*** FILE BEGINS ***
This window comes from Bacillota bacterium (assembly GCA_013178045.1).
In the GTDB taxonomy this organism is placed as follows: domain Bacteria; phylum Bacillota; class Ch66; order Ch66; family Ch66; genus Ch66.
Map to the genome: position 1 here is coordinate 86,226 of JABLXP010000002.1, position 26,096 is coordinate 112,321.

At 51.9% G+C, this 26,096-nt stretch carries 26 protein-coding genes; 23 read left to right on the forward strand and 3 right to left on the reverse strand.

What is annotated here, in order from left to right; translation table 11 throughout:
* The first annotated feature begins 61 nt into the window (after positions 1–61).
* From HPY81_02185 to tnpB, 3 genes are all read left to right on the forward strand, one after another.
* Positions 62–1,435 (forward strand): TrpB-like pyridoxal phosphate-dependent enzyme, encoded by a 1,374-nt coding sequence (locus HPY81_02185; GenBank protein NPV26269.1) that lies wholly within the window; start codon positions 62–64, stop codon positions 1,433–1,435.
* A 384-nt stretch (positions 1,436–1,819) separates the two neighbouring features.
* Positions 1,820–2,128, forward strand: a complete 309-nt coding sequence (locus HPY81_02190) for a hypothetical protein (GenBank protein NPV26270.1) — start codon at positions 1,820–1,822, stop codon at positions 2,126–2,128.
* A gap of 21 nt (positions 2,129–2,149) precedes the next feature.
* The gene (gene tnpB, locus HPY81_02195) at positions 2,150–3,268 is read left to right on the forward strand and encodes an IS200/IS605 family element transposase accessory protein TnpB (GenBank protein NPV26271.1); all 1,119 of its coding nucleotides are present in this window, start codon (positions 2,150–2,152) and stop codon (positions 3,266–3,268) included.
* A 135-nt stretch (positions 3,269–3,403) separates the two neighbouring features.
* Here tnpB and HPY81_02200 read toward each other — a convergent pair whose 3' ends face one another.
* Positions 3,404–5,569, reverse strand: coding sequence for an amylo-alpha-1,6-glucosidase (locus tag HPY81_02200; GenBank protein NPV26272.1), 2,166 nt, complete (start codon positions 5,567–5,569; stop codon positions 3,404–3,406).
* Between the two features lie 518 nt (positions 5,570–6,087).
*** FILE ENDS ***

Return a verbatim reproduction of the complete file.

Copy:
This window comes from Bacillota bacterium (assembly GCA_013178045.1).
In the GTDB taxonomy this organism is placed as follows: domain Bacteria; phylum Bacillota; class Ch66; order Ch66; family Ch66; genus Ch66.
Map to the genome: position 1 here is coordinate 86,226 of JABLXP010000002.1, position 26,096 is coordinate 112,321.

At 51.9% G+C, this 26,096-nt stretch carries 26 protein-coding genes; 23 read left to right on the forward strand and 3 right to left on the reverse strand.

What is annotated here, in order from left to right; translation table 11 throughout:
* The first annotated feature begins 61 nt into the window (after positions 1–61).
* From HPY81_02185 to tnpB, 3 genes are all read left to right on the forward strand, one after another.
* Positions 62–1,435 (forward strand): TrpB-like pyridoxal phosphate-dependent enzyme, encoded by a 1,374-nt coding sequence (locus HPY81_02185; GenBank protein NPV26269.1) that lies wholly within the window; start codon positions 62–64, stop codon positions 1,433–1,435.
* A 384-nt stretch (positions 1,436–1,819) separates the two neighbouring features.
* Positions 1,820–2,128, forward strand: a complete 309-nt coding sequence (locus HPY81_02190) for a hypothetical protein (GenBank protein NPV26270.1) — start codon at positions 1,820–1,822, stop codon at positions 2,126–2,128.
* A gap of 21 nt (positions 2,129–2,149) precedes the next feature.
* The gene (gene tnpB, locus HPY81_02195) at positions 2,150–3,268 is read left to right on the forward strand and encodes an IS200/IS605 family element transposase accessory protein TnpB (GenBank protein NPV26271.1); all 1,119 of its coding nucleotides are present in this window, start codon (positions 2,150–2,152) and stop codon (positions 3,266–3,268) included.
* A 135-nt stretch (positions 3,269–3,403) separates the two neighbouring features.
* Here tnpB and HPY81_02200 read toward each other — a convergent pair whose 3' ends face one another.
* Positions 3,404–5,569, reverse strand: coding sequence for an amylo-alpha-1,6-glucosidase (locus tag HPY81_02200; GenBank protein NPV26272.1), 2,166 nt, complete (start codon positions 5,567–5,569; stop codon positions 3,404–3,406).
* Between the two features lie 518 nt (positions 5,570–6,087).